Social Media Giants Detail Disinformation Plans At VA Hearing

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Social Media Giants Detail Disinformation Plans At VA Hearing
Veterans and their likeness are often implicated in social media disinformation campaigns. Experts say without action, this problem could grow bigger.
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Social media's persistent disinformation problem has put one group at particular risk: U.S. veterans. Lawmakers have asked Facebook and Twitter how they plan to address groups that use the likeness of veterans as leverage to spread propaganda and scams.

The hearing at the Committee on Veterans’ Affairs comes after months of reports that American service members, veterans and their relatives are at the center of a foreign disinformation scheme. For example, one investigation found that foreign adversaries routinely create social media accounts that look like they belong to American Veterans, then use them to spread propaganda in Facebook groups, or run romance scams.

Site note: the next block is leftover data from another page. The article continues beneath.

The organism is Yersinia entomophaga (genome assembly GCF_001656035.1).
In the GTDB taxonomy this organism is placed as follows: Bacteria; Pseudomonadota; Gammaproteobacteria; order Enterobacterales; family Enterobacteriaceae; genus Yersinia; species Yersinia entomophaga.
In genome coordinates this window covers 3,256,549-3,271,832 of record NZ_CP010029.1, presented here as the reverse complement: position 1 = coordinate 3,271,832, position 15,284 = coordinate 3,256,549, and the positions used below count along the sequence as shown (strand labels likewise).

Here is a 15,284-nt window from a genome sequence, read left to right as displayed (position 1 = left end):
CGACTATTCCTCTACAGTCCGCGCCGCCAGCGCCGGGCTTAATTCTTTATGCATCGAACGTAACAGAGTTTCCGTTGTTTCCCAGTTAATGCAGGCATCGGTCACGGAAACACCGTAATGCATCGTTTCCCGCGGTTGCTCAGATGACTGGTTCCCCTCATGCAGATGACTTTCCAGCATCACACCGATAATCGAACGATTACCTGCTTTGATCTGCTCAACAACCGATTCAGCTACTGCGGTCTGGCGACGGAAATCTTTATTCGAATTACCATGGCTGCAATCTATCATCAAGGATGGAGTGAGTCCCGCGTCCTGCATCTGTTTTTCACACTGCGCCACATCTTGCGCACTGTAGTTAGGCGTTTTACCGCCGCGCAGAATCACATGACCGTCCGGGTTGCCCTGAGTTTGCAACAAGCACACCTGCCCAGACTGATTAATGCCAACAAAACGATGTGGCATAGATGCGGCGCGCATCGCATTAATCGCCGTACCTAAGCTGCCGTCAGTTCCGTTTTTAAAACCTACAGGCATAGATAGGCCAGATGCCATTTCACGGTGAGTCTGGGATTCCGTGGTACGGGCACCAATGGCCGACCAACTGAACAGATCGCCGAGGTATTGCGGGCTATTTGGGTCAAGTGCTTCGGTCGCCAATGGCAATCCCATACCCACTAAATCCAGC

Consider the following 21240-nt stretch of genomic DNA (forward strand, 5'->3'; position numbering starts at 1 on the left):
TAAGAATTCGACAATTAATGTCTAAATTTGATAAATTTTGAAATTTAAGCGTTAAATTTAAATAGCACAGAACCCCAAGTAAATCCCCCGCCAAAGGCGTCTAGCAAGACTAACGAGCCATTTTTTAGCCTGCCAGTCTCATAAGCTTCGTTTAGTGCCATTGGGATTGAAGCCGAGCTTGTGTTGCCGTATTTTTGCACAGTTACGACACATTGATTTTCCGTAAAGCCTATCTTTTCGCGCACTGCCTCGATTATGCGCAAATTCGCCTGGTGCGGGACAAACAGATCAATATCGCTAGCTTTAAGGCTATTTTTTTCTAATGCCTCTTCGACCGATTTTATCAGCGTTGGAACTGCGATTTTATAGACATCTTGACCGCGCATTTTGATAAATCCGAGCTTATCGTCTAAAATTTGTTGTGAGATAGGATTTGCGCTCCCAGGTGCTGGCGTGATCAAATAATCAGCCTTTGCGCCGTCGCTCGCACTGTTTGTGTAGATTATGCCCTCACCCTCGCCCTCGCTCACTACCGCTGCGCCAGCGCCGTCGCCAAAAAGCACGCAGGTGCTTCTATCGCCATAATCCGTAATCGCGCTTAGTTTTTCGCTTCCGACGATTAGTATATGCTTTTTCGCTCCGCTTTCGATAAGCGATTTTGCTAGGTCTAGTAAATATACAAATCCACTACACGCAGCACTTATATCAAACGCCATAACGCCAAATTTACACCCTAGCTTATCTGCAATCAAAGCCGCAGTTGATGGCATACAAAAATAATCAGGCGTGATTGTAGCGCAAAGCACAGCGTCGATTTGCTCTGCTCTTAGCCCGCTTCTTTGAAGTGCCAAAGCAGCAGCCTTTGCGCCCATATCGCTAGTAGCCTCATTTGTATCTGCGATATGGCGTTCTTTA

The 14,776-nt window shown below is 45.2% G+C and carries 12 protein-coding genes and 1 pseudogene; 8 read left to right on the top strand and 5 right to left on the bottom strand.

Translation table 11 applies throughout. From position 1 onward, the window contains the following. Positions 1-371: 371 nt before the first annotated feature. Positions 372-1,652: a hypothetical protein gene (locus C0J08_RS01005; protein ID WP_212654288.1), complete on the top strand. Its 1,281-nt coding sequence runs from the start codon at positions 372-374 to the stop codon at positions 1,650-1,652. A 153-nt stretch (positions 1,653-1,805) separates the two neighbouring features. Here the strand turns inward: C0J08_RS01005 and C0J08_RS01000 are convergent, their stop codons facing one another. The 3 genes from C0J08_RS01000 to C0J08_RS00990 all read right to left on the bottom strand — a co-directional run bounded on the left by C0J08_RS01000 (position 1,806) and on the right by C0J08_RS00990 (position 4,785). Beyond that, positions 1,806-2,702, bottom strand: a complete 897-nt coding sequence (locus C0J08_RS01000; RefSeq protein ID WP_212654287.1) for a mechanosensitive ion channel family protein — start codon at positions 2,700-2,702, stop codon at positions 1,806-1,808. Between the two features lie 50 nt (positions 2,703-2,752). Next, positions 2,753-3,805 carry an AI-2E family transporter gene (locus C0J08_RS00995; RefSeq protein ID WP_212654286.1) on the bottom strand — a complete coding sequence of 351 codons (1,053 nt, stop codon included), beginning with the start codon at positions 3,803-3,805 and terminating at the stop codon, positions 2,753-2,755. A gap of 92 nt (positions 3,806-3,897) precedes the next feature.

So far, platforms have been slow to crack down. A New York Times report from July of 2019 explained Facebook was trying to filter out fake profiles, using images from veterans who were victims of identity theft. Months later, the fake accounts were still up. Social media reps acknowledged they needed to do more, and told the committee that policy changes would be imminent.

"We are testing new detection capabilities to look for certain techniques these scammers use to target individuals such as veterans. These capabilities help us more quickly detect and remove scammer accounts, often before people even see them."

Twitter, like Facebook, is looking at the bigger picture — how new measures that protect veterans could help protect the whole userbase. 

"It’s resulted in approximately 97 million challenges from Twitter just for the first half of this year alone. We continue to invest and look at the behavior, look at the signals behind how these accounts are behaving and potentially targeting people to include veterans, but we take a much more holistic approach so we’re not just siloing certain communities and we can apply lessons learned across the board."